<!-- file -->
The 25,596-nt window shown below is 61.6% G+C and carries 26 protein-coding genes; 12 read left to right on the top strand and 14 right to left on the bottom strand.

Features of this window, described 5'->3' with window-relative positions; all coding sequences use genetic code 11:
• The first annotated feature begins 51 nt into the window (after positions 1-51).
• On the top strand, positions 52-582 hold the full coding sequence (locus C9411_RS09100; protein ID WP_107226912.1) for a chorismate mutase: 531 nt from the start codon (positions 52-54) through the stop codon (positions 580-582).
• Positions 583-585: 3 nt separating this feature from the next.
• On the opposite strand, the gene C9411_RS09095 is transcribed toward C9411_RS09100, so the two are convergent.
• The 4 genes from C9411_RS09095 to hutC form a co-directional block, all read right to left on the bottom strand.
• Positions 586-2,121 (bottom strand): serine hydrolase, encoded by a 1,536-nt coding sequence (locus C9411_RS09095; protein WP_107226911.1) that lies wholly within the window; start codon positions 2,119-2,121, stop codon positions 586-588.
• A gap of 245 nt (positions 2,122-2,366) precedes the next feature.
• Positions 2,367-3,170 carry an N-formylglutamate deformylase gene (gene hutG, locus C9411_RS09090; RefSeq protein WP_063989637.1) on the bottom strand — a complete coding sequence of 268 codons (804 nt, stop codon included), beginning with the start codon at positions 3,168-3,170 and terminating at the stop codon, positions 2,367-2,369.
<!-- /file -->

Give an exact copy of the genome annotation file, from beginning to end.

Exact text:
The 25,596-nt window shown below is 61.6% G+C and carries 26 protein-coding genes; 12 read left to right on the top strand and 14 right to left on the bottom strand.

Features of this window, described 5'->3' with window-relative positions; all coding sequences use genetic code 11:
• The first annotated feature begins 51 nt into the window (after positions 1-51).
• On the top strand, positions 52-582 hold the full coding sequence (locus C9411_RS09100; protein ID WP_107226912.1) for a chorismate mutase: 531 nt from the start codon (positions 52-54) through the stop codon (positions 580-582).
• Positions 583-585: 3 nt separating this feature from the next.
• On the opposite strand, the gene C9411_RS09095 is transcribed toward C9411_RS09100, so the two are convergent.
• The 4 genes from C9411_RS09095 to hutC form a co-directional block, all read right to left on the bottom strand.
• Positions 586-2,121 (bottom strand): serine hydrolase, encoded by a 1,536-nt coding sequence (locus C9411_RS09095; protein WP_107226911.1) that lies wholly within the window; start codon positions 2,119-2,121, stop codon positions 586-588.
• A gap of 245 nt (positions 2,122-2,366) precedes the next feature.
• Positions 2,367-3,170 carry an N-formylglutamate deformylase gene (gene hutG, locus C9411_RS09090; RefSeq protein WP_063989637.1) on the bottom strand — a complete coding sequence of 268 codons (804 nt, stop codon included), beginning with the start codon at positions 3,168-3,170 and terminating at the stop codon, positions 2,367-2,369.